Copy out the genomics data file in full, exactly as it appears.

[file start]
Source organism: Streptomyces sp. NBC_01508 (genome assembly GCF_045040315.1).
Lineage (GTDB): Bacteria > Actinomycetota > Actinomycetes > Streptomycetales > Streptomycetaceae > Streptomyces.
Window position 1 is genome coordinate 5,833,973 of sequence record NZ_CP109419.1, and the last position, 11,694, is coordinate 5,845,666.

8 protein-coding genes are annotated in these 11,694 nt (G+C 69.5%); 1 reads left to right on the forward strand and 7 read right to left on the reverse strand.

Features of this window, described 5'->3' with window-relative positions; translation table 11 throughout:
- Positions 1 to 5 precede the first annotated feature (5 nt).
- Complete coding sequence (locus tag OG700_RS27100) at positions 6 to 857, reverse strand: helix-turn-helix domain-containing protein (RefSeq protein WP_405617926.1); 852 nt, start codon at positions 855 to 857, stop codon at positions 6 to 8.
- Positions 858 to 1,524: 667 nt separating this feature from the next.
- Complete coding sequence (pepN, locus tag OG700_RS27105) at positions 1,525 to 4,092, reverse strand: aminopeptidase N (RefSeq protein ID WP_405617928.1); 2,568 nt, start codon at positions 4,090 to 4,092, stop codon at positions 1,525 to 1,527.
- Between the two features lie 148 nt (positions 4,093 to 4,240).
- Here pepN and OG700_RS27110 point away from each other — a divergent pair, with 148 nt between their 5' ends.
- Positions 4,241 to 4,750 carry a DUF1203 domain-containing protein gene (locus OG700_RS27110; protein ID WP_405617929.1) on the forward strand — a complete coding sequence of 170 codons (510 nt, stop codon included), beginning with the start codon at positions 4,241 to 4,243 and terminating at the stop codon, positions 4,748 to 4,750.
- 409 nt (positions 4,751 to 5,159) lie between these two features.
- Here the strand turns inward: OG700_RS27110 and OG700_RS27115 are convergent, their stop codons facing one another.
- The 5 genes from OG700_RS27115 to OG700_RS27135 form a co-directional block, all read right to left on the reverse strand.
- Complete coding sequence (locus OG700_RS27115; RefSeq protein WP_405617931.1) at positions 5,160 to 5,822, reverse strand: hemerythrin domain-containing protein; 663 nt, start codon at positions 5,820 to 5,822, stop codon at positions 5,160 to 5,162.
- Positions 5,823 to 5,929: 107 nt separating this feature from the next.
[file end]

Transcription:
Source organism: Streptomyces sp. NBC_01508 (genome assembly GCF_045040315.1).
Lineage (GTDB): Bacteria > Actinomycetota > Actinomycetes > Streptomycetales > Streptomycetaceae > Streptomyces.
Window position 1 is genome coordinate 5,833,973 of sequence record NZ_CP109419.1, and the last position, 11,694, is coordinate 5,845,666.

8 protein-coding genes are annotated in these 11,694 nt (G+C 69.5%); 1 reads left to right on the forward strand and 7 read right to left on the reverse strand.

Features of this window, described 5'->3' with window-relative positions; translation table 11 throughout:
- Positions 1 to 5 precede the first annotated feature (5 nt).
- Complete coding sequence (locus tag OG700_RS27100) at positions 6 to 857, reverse strand: helix-turn-helix domain-containing protein (RefSeq protein WP_405617926.1); 852 nt, start codon at positions 855 to 857, stop codon at positions 6 to 8.
- Positions 858 to 1,524: 667 nt separating this feature from the next.
- Complete coding sequence (pepN, locus tag OG700_RS27105) at positions 1,525 to 4,092, reverse strand: aminopeptidase N (RefSeq protein ID WP_405617928.1); 2,568 nt, start codon at positions 4,090 to 4,092, stop codon at positions 1,525 to 1,527.
- Between the two features lie 148 nt (positions 4,093 to 4,240).
- Here pepN and OG700_RS27110 point away from each other — a divergent pair, with 148 nt between their 5' ends.
- Positions 4,241 to 4,750 carry a DUF1203 domain-containing protein gene (locus OG700_RS27110; protein ID WP_405617929.1) on the forward strand — a complete coding sequence of 170 codons (510 nt, stop codon included), beginning with the start codon at positions 4,241 to 4,243 and terminating at the stop codon, positions 4,748 to 4,750.
- 409 nt (positions 4,751 to 5,159) lie between these two features.
- Here the strand turns inward: OG700_RS27110 and OG700_RS27115 are convergent, their stop codons facing one another.
- The 5 genes from OG700_RS27115 to OG700_RS27135 form a co-directional block, all read right to left on the reverse strand.
- Complete coding sequence (locus OG700_RS27115; RefSeq protein WP_405617931.1) at positions 5,160 to 5,822, reverse strand: hemerythrin domain-containing protein; 663 nt, start codon at positions 5,820 to 5,822, stop codon at positions 5,160 to 5,162.
- Positions 5,823 to 5,929: 107 nt separating this feature from the next.